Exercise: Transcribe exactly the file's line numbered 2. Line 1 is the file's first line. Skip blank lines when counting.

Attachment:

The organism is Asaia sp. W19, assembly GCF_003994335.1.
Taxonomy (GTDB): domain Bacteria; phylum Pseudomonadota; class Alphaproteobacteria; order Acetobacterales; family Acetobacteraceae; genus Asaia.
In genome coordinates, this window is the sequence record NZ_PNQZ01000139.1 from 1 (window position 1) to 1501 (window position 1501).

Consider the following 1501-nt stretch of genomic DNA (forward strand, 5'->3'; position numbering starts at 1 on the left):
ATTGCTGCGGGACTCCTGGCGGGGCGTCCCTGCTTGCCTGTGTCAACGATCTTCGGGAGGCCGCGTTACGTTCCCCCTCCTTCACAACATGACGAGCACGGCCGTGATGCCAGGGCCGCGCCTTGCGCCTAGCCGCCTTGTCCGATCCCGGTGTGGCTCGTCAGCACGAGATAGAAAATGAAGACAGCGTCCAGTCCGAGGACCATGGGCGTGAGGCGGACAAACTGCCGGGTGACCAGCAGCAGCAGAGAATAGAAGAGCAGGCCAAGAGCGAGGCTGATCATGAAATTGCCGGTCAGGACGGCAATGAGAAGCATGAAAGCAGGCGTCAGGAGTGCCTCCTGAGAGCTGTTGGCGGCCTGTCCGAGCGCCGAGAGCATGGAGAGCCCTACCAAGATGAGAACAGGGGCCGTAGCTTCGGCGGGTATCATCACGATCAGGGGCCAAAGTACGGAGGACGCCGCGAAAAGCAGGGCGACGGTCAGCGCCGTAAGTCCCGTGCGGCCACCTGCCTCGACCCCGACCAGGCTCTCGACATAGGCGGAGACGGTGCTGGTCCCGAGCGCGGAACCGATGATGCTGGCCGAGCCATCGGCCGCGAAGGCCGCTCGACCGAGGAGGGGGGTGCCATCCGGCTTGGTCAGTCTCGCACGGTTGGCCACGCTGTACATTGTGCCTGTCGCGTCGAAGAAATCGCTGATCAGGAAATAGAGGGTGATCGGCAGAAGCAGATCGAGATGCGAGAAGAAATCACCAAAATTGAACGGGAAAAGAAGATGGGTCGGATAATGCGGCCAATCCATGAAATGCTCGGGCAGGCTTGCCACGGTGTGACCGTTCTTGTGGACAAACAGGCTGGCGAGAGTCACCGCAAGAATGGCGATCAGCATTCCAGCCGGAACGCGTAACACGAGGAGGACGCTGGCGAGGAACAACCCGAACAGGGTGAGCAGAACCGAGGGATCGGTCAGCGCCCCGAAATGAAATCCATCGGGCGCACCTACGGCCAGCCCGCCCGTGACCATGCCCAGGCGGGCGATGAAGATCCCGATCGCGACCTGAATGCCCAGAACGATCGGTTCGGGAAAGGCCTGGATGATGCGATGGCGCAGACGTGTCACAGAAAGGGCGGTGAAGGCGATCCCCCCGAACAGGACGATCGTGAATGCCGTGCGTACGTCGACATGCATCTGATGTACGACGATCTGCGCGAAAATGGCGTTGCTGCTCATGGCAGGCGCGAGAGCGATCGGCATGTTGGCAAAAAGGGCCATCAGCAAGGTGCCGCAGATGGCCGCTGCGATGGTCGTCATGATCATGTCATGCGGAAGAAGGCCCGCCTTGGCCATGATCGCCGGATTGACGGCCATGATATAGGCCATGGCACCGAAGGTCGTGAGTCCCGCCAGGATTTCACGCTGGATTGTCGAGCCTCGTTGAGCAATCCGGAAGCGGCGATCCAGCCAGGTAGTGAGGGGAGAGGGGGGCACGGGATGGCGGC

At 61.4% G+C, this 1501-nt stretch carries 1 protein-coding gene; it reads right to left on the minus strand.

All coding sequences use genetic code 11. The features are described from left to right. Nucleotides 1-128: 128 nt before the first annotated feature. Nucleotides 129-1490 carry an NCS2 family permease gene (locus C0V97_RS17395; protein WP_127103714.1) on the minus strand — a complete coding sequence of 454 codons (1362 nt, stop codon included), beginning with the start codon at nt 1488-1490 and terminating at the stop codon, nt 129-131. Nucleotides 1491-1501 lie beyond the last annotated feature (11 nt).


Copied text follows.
Taxonomy (GTDB): domain Bacteria; phylum Pseudomonadota; class Alphaproteobacteria; order Acetobacterales; family Acetobacteraceae; genus Asaia.